Waiting for Godot, Bluetooth

Sometimes this business can seem like participating in, or at least watching, a Samuel Beckett play

Sometimes this business can seem like participating in, or at least watching, a Samuel Beckett play. Absurdities rule the day, and despite all the mumbo jumbo about "innovation," in the end we are left pretty much where we started. Technologically speaking, that means we get promised a lot more than is ever delivered. The tech road is littered with ideas that never became useful, while the tried-and-true white-box PCs seem to last. Heres a list of my technologies that still havent delivered but will have to soon if they dont want to end up as road kill.

PKI: Great security potential, zero ease of use for admins and users alike. Even the vendors that are building businesses around it acknowledge the daunting task presented by PKI.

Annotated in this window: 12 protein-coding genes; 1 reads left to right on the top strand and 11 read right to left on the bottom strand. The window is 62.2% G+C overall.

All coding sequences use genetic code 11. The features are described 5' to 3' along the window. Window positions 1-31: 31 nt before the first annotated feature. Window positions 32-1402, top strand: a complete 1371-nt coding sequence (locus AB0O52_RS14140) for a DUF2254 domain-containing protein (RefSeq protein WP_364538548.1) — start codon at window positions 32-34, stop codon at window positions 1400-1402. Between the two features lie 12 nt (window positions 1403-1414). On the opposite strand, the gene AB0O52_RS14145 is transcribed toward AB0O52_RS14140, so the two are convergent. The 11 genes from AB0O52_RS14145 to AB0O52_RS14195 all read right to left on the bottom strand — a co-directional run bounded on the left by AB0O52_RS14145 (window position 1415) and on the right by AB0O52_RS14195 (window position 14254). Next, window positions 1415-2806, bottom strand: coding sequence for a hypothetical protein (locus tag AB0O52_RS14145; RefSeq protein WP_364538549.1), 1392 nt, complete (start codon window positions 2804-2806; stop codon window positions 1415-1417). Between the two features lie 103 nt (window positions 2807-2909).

Bluetooth: A colleague said picking on the local wireless transmission protocol isnt fair because it hasnt been teasing us long enough and that without its fancy name, it wouldnt have garnered nearly as much attention. Ive seen some impressive demos, but until we find an everyday use for it, implemented within a set of common standards, its destined to be demo-fodder for years to come.

DSL: Ive also seen it in action; immediate connection and blazingly fast. And it was hooked up by no less than my not-very-techie brother-in-law. But that was the only DSL connection Ive ever heard about that anyone got working without long delays and frustration—if working at all. DSLs time to prove itself is running out, while cable access, which is much easier to set up and administer, is waiting in the wings.

User interfaces: Microsofts newest incarnation, XP, is more goofy-looking than useful. Truth is, there has been zero progress in the GUI since the original Macintosh, and voice recognition struggles to both developer and user apathy.

The good news is that we still have plenty to keep us busy while we wait, such as wondering where some other bleeding-edge projects like .Net, thin-client computing and flat-panel monitors are going to end up. ...

Scot Petersen

Scot Petersen

Scot Petersen is a technology analyst at Ziff Brothers Investments, a private investment firm. Prior to joining Ziff Brothers, Scot was the editorial director, Business Applications & Architecture,...